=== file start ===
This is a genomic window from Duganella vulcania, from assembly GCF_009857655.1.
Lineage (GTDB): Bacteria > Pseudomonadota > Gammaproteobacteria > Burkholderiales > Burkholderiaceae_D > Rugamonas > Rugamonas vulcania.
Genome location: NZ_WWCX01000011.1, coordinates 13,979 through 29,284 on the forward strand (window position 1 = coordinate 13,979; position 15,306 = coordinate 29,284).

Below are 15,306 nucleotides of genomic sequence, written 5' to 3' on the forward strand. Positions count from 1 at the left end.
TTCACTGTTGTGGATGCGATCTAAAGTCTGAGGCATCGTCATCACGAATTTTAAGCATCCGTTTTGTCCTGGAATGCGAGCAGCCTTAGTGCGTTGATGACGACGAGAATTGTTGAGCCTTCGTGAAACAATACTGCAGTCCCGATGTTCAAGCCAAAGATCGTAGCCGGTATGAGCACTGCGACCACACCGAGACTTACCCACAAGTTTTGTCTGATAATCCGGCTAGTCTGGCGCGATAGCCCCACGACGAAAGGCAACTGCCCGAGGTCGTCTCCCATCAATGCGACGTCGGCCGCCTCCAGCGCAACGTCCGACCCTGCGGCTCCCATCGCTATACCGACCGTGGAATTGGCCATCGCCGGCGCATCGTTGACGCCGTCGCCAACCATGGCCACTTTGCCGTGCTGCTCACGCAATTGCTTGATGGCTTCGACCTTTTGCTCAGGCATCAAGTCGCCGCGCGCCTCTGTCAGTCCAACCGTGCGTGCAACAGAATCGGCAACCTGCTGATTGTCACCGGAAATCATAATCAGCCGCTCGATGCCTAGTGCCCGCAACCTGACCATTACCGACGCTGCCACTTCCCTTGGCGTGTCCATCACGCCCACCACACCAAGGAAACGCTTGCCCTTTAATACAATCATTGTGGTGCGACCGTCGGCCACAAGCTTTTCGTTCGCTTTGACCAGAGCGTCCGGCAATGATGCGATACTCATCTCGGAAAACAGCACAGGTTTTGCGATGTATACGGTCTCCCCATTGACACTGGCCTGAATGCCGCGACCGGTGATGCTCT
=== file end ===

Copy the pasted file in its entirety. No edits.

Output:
This is a genomic window from Duganella vulcania, from assembly GCF_009857655.1.
Lineage (GTDB): Bacteria > Pseudomonadota > Gammaproteobacteria > Burkholderiales > Burkholderiaceae_D > Rugamonas > Rugamonas vulcania.
Genome location: NZ_WWCX01000011.1, coordinates 13,979 through 29,284 on the forward strand (window position 1 = coordinate 13,979; position 15,306 = coordinate 29,284).

Below are 15,306 nucleotides of genomic sequence, written 5' to 3' on the forward strand. Positions count from 1 at the left end.
TTCACTGTTGTGGATGCGATCTAAAGTCTGAGGCATCGTCATCACGAATTTTAAGCATCCGTTTTGTCCTGGAATGCGAGCAGCCTTAGTGCGTTGATGACGACGAGAATTGTTGAGCCTTCGTGAAACAATACTGCAGTCCCGATGTTCAAGCCAAAGATCGTAGCCGGTATGAGCACTGCGACCACACCGAGACTTACCCACAAGTTTTGTCTGATAATCCGGCTAGTCTGGCGCGATAGCCCCACGACGAAAGGCAACTGCCCGAGGTCGTCTCCCATCAATGCGACGTCGGCCGCCTCCAGCGCAACGTCCGACCCTGCGGCTCCCATCGCTATACCGACCGTGGAATTGGCCATCGCCGGCGCATCGTTGACGCCGTCGCCAACCATGGCCACTTTGCCGTGCTGCTCACGCAATTGCTTGATGGCTTCGACCTTTTGCTCAGGCATCAAGTCGCCGCGCGCCTCTGTCAGTCCAACCGTGCGTGCAACAGAATCGGCAACCTGCTGATTGTCACCGGAAATCATAATCAGCCGCTCGATGCCTAGTGCCCGCAACCTGACCATTACCGACGCTGCCACTTCCCTTGGCGTGTCCATCACGCCCACCACACCAAGGAAACGCTTGCCCTTTAATACAATCATTGTGGTGCGACCGTCGGCCACAAGCTTTTCGTTCGCTTTGACCAGAGCGTCCGGCAATGATGCGATACTCATCTCGGAAAACAGCACAGGTTTTGCGATGTATACGGTCTCCCCATTGACACTGGCCTGAATGCCGCGACCGGTGATGCTCT